Swimming better, faster and easier!
When you commit to a series of TI lessons, you will learn to approach your swimming with an attitude and expectation of continuous improvement through the introduction of new skills, drills and focal points at each session. Starting with balance, streamlining, and propulsion and working your way through stroke development and speed, lessons will be tailored to your pace and needs. TI will give you the tools you need to be a more efficient swimmer
Balance in TI swimming means ‘in harmony with the water.’ It’s the basic foundational skill that makes being “streamlined” and having “propulsion” possible. Balance provides both physical control and mental calm by replacing semi-panicky reflexes with the ability to sort thoughtfully through choices that impact every skill step that follows.
Bill Boomer’s maxim “The shape of the ‘vessel’ matters more than the size of the engine.” Dolphins are over 2500% more efficient than human swimmers – and can swim 700% faster than their muscular power should make possible, because of “a natural ability for active streamlining.” Streamlining comes in two forms. In Passive Streamlining, the simpler of the two, you shape your body to be longer, sleeker, more hydrodynamic. In Active Streamlining, you stroke in ways that move your body forward, rather than moving the water around. Your greatest energy savings – for both endurance and speed — come from Streamlining.
Propulsion in the TI Method means to direct ‘available’ forces, rather than generating muscular forces. Gravity and body mass are a ‘free’ source of power, which can minimize reliance on muscular force. You then convert Force (horsepower) into Locomotion by concentrating on holding water, rather than moving water back
What is Total Immersion
Total Immersion Freestyle is a foolproof approach to fishlike swimming which brings results faster than conventional methods and produces a fluent, efficient and beautiful technique. TI teaches you to swim with the effortless grace of fish by being in harmony with the water.
What can you learn in a Total Immersion lesson series?
Because we rebuild your freestyle from its very foundation, all swimmers – even those with years of experience learn new skills.
- Newer swimmers learn to bypass months of frustration and swim smart from the start.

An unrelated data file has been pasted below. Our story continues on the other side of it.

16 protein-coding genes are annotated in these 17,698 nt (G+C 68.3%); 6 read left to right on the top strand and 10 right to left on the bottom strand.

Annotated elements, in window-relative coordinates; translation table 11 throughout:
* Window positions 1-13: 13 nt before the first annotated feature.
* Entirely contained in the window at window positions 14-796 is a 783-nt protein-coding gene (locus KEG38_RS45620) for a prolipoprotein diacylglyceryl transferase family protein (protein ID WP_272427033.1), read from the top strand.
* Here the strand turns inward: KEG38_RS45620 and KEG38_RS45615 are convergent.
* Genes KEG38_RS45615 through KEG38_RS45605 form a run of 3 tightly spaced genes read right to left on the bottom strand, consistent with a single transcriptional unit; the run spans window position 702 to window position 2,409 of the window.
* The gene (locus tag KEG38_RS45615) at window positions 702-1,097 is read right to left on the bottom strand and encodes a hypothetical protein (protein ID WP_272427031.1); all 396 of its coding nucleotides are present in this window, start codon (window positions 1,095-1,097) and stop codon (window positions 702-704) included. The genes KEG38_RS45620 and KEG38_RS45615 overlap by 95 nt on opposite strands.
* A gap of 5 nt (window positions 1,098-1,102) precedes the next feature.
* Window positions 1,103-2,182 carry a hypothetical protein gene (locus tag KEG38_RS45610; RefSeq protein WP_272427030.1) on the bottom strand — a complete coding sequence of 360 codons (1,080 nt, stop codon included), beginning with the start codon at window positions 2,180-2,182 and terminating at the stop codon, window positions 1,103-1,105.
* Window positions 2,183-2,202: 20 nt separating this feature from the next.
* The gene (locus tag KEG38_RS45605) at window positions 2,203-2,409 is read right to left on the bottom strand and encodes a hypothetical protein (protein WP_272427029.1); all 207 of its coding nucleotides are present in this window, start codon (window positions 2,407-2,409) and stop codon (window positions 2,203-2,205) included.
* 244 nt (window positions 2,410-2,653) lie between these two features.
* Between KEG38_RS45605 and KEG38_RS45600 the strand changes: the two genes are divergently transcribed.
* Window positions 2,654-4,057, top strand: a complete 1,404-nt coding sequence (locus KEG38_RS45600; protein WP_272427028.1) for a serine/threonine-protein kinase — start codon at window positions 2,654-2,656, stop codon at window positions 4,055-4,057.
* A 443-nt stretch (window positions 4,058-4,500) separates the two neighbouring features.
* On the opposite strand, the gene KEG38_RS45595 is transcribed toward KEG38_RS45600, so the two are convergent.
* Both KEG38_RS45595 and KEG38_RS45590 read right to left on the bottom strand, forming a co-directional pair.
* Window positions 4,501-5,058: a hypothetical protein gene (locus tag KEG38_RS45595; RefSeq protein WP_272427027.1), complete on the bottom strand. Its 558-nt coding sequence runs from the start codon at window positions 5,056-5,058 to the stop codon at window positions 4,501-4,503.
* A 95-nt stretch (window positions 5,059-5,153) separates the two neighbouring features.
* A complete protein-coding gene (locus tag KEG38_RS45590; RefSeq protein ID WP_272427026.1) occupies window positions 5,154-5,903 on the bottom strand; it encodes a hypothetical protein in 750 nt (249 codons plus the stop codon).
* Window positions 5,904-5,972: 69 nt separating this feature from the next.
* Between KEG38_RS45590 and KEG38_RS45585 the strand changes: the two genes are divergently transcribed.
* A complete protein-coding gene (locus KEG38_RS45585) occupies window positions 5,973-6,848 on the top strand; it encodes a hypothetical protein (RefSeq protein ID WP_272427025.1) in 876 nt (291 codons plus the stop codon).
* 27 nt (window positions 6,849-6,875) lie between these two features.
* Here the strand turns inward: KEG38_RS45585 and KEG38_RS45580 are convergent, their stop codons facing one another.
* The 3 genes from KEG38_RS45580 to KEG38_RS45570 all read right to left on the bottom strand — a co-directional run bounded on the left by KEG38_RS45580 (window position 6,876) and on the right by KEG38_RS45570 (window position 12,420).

- Fitness swimmers learn the healthiest way to swim.
- Mature swimmers (including Masters) learn they can improve at any age.
- Triathletes learn to work less and swim better (helping you to be fresh on the bike and run).
Why learn Total Immersion?
TI has literally been life-changing for thousands of adults, overcoming years of frustration and creating confident, accomplished – even passionate – swimmers. Experienced and accomplished swimmers also come away with something invaluable – an understanding of what works and why. For all, TI instruction ensures that every hour of swimming… for the rest of your life… will bring greater pleasure and improvement.
How is Total Immersion unique?
Traditional instruction teaches you to swim like a land-dweller – arms windmilling and legs churning. TI is the only program that teaches “fishlike” swimming – balanced, streamlined and smooth. TI coaches are committed to providing demonstration and in-water and hands-on assistance. We start with simple skills and movements and progress by small, easily mastered steps. We will also use above and below water video, which is a wonderful learning tool.
More information about what Total Immersion is and what it does for you:
Three Steps to Success
Total Immersion techniques of have been refined over 25 years with countless thousands of students—most of whom had little skill or experience.
We follow the same 3-step sequence of foundational skills with every student and every form of swimming. When you learn these skills you’ll be able to:
- Swim farther and faster using less energy